After six tours in Afghanistan and Iraq, Army Staff Sgt. Ricardo Barraza was scheduled to return home to Shafter, Calif., this month and to marry his fiancee in May.
Instead, Barraza, 24, was returned home for burial Friday at Bakersfield’s Hillcrest Memorial Hill of Valor.
Barraza, a squad leader in the 2nd Battalion, 75th Ranger Regiment at Ft. Lewis, Wash., was killed by small-arms fire March 18 in Ramadi, Iraq, west of Baghdad. Sgt. Dale G. Brehm, 23, of Turlock, Calif., who was wounded with him, died March 19.
Barraza was posthumously awarded the Bronze Star Medal for Valor, Bronze Star Medal, Purple Heart and Meritorious Service Medal, according to his regiment’s public affairs office at Ft. Bragg, N.C.
“I am proud of my son; he will always be my hero,” his mother, Nina Barraza, said through a family spokeswoman and friend, Donna Smith. Too heartbroken to speak, his mother, a grocery store clerk, and his Spanish-speaking father, Fransisco Barraza, a contractor, asked Smith and Shafter Police Chief John Anthony Zrofsky to speak for the family.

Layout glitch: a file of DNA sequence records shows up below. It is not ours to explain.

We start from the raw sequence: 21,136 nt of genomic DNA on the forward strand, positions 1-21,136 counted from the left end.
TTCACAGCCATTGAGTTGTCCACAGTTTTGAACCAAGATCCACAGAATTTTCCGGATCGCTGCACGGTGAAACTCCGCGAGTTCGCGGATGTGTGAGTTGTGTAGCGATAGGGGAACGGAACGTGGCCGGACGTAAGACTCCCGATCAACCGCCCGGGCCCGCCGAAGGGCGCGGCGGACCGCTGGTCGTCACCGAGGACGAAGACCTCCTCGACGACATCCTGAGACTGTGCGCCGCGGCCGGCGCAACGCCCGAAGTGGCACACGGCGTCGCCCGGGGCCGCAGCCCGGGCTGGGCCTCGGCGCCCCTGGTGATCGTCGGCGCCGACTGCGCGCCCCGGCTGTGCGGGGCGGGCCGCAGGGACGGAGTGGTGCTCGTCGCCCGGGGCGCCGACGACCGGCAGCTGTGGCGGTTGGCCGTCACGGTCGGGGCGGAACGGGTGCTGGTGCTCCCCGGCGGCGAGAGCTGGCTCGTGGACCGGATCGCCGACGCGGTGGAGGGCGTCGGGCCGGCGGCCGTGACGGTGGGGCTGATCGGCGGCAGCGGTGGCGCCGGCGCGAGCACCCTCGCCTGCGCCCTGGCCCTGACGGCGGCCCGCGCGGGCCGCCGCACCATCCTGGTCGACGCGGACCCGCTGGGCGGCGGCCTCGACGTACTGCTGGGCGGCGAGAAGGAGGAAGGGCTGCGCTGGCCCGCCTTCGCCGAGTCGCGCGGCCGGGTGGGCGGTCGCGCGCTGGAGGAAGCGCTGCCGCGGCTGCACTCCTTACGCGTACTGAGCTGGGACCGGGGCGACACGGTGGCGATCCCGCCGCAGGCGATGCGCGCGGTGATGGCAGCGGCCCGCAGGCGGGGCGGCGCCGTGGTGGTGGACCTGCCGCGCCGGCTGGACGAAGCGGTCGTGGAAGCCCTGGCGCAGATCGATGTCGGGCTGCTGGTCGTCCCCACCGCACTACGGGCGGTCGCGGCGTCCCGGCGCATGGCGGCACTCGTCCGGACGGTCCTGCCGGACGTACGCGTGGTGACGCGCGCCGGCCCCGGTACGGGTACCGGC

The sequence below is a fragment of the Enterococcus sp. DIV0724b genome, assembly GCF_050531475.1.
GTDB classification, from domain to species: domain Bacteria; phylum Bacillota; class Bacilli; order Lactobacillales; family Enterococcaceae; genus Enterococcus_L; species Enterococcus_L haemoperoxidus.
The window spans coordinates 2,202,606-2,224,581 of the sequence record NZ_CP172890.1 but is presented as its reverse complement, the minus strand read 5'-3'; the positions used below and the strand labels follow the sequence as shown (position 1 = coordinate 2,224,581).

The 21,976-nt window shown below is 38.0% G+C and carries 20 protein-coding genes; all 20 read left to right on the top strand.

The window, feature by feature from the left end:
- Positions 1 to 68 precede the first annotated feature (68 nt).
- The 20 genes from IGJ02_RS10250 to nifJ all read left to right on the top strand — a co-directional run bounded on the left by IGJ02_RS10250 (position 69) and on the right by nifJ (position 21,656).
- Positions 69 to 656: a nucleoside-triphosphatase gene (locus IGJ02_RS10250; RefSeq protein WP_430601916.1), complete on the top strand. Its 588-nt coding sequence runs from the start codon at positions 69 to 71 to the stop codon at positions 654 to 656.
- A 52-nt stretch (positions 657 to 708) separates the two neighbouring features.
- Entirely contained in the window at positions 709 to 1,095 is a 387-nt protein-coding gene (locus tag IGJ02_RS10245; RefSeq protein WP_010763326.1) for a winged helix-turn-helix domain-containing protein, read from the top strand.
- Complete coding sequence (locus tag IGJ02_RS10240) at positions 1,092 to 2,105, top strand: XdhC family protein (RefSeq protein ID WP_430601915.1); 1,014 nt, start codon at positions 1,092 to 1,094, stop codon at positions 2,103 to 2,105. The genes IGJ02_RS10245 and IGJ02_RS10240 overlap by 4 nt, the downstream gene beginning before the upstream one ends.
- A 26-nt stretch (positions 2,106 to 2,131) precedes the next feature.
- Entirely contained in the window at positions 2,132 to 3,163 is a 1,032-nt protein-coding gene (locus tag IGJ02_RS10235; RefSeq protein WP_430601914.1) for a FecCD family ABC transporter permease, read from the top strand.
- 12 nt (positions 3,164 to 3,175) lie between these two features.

When Barraza came home on a furlough in October, his mother tried to talk him out of reenlisting, Zrofsky said. But he told her his duty was in Iraq with his men, the police chief said. Barraza returned to Iraq on Nov. 11 -- the last time his family saw him.
Barraza’s death has shaken the residents of Shafter, a close-knit community of 14,000, Zrofsky said.
Barraza is the first soldier from Shafter to die in action since the Vietnam War, he said.
“It’s very painful to the community,” the police chief said.
On Friday, about 700 people, including his Ranger colleagues, attended a funeral Mass at St. Therese Catholic Church, his home parish.
After his burial, about the same number of people attended a reception put on by the American Legion, Women’s Auxiliary, Rotary Club and his mother’s employer.
Barraza moved with his family to Shafter from Washington when he was young. He, his three sisters and brother all grew up there. He joined the military after graduating from Shafter High School in 1999. He served three tours in Afghanistan and was deployed three times to Iraq.
Barraza’s absence will be felt for a long time by the community, “which holds young people dear,” the police chief said. “Being a Ranger and a squad leader at 24 was an extraordinary achievement. He was an extraordinary young man with extraordinary talents. He embodies the full spirit of the Ranger creed.”
In addition to his parents, Barraza is survived by two sisters, Amanda and Rachel Barraza, both of Shafter; another sister, Jamie Barraza, and a brother, Frankie Barraza, both of Sunnyside, Wash.; and his fiancee, Maghan K. Harrington and her daughter, Kayla, of Lacey, Wash., according to the 75th Ranger Regiment.